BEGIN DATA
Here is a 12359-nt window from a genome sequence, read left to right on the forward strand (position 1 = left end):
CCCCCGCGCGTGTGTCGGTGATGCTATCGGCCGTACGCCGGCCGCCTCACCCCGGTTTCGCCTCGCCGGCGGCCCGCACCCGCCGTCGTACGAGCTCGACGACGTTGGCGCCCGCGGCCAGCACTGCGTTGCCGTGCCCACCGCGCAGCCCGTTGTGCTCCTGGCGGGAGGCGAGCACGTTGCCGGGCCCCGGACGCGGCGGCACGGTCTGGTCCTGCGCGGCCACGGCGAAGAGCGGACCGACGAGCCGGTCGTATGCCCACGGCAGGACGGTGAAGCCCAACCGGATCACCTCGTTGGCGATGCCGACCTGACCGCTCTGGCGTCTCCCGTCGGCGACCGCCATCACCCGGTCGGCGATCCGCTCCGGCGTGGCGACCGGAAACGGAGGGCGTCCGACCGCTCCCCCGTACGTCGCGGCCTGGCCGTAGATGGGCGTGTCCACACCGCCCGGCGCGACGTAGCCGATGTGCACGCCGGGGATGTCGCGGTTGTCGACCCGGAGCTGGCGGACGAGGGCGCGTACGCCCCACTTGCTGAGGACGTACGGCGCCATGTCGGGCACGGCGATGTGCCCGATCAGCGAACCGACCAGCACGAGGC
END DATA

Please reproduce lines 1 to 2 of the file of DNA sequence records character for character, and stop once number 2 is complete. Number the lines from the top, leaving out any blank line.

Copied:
Here is a 12359-nt window from a genome sequence, read left to right on the forward strand (position 1 = left end):
CCCCCGCGCGTGTGTCGGTGATGCTATCGGCCGTACGCCGGCCGCCTCACCCCGGTTTCGCCTCGCCGGCGGCCCGCACCCGCCGTCGTACGAGCTCGACGACGTTGGCGCCCGCGGCCAGCACTGCGTTGCCGTGCCCACCGCGCAGCCCGTTGTGCTCCTGGCGGGAGGCGAGCACGTTGCCGGGCCCCGGACGCGGCGGCACGGTCTGGTCCTGCGCGGCCACGGCGAAGAGCGGACCGACGAGCCGGTCGTATGCCCACGGCAGGACGGTGAAGCCCAACCGGATCACCTCGTTGGCGATGCCGACCTGACCGCTCTGGCGTCTCCCGTCGGCGACCGCCATCACCCGGTCGGCGATCCGCTCCGGCGTGGCGACCGGAAACGGAGGGCGTCCGACCGCTCCCCCGTACGTCGCGGCCTGGCCGTAGATGGGCGTGTCCACACCGCCCGGCGCGACGTAGCCGATGTGCACGCCGGGGATGTCGCGGTTGTCGACCCGGAGCTGGCGGACGAGGGCGCGTACGCCCCACTTGCTGAGGACGTACGGCGCCATGTCGGGCACGGCGATGTGCCCGATCAGCGAACCGACCAGCACGAGGC